Jan 12th, 2012 | By
PLN Sued Galveston Jail for Blocking Books

Texas Jail Project has heard from family members with inmates in the Galveston jail who are unable to receive books ordered from publishers – even in one case, a Bible. Worst case scenario was a wonderful young woman named Ana facing childbirth for the first time, alone and without comfort or advice as her mother was living and working in Europe. Ana’s mother ordered a book shipped to help Ana understand some of the physical changes, pain and problems she was having, but the jail would not allow her to have it!
So it’s very satisfying to see that a lawsuit was filed in U.S. District Court against Galveston County, Sheriff Freddie Poor, former Sheriff Gean Leonard and a Sheriff’s lieutenant. The suit alleges unconstitutional censorship at the county jail in violation of the First Amendment. Read about it here. . . .



Amy’s Law Requires Records on the Turnover of Jail Staff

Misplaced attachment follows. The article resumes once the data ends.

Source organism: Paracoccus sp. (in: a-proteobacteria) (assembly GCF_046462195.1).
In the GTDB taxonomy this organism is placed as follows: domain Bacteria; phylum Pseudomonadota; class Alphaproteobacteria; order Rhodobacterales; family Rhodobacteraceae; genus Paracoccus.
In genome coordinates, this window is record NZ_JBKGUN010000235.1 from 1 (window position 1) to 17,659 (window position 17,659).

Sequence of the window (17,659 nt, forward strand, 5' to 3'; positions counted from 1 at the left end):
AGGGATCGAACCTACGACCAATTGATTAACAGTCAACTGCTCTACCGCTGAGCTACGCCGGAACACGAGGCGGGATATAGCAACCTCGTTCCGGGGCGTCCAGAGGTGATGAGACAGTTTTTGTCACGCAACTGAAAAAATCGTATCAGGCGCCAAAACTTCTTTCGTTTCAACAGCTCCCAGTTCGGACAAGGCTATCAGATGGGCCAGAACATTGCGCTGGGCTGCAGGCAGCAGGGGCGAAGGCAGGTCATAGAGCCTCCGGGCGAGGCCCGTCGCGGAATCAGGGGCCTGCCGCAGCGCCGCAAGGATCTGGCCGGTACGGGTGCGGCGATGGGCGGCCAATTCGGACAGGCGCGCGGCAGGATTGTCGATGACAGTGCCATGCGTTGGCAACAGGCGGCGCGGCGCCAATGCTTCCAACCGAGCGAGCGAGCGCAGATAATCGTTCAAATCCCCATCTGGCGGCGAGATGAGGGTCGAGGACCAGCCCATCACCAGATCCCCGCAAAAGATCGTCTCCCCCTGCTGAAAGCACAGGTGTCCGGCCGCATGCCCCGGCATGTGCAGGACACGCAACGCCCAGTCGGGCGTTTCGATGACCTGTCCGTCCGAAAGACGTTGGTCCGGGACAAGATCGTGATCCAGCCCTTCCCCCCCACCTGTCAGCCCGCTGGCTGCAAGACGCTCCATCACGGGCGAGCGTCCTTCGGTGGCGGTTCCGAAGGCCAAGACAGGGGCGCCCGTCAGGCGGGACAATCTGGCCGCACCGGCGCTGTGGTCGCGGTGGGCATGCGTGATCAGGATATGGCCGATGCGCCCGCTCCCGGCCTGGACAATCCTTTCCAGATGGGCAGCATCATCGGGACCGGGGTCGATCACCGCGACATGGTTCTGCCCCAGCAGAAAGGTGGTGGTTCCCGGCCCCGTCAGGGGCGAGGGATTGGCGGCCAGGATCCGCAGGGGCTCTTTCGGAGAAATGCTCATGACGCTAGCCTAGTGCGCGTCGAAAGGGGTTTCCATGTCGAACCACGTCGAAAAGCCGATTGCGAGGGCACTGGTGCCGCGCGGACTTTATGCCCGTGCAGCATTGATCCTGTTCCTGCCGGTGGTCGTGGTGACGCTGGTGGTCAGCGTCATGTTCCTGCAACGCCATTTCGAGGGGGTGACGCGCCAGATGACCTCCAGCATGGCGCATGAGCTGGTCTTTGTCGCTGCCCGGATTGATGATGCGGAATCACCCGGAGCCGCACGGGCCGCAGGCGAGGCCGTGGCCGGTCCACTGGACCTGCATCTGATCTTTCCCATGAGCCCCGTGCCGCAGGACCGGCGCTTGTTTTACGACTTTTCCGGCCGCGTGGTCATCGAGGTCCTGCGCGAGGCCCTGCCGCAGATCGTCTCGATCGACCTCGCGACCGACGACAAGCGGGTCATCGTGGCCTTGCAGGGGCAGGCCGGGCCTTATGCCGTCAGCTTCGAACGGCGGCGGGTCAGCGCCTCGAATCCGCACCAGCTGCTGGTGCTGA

Apr 12th, 2011 | By

This Texas Tribune story was about a bill that will require jails to report the turnover of their staff…so that jails with high turnover of guards and jailers, like Gregg County, where Amy Lynn Cowling died this past Christmas, will be more closely monitored. Jails like this are more likely to have escapes, sexual trafficking



Chaplain Can Re-enter the Brownsville Jail

Dec 29th, 2010 | By

Educator Gail Hanson is a valuable volunteer with Texas Jail Project; we congratulate her and her hard-working legal team for this settlement that restores her right to be a chaplain and to help the women in the Cameron County Jail.



Lawsuit Against Abilene Sheriff is Upheld

Nov 2nd, 2010 | By

Forced to Give Birth in Taylor County Jail CellPress Release from Taylor County Juvenile Justice Center Abilene, Texas, November 1, 2010: The Honorable Sam R. Cummings, an Article III federal judge, refused to dismiss a lawsuit filed by Lance Hunter Voorhees, a former volunteer chaplain for the Taylor County Detention Center. Sheriff Bruce’s challenge of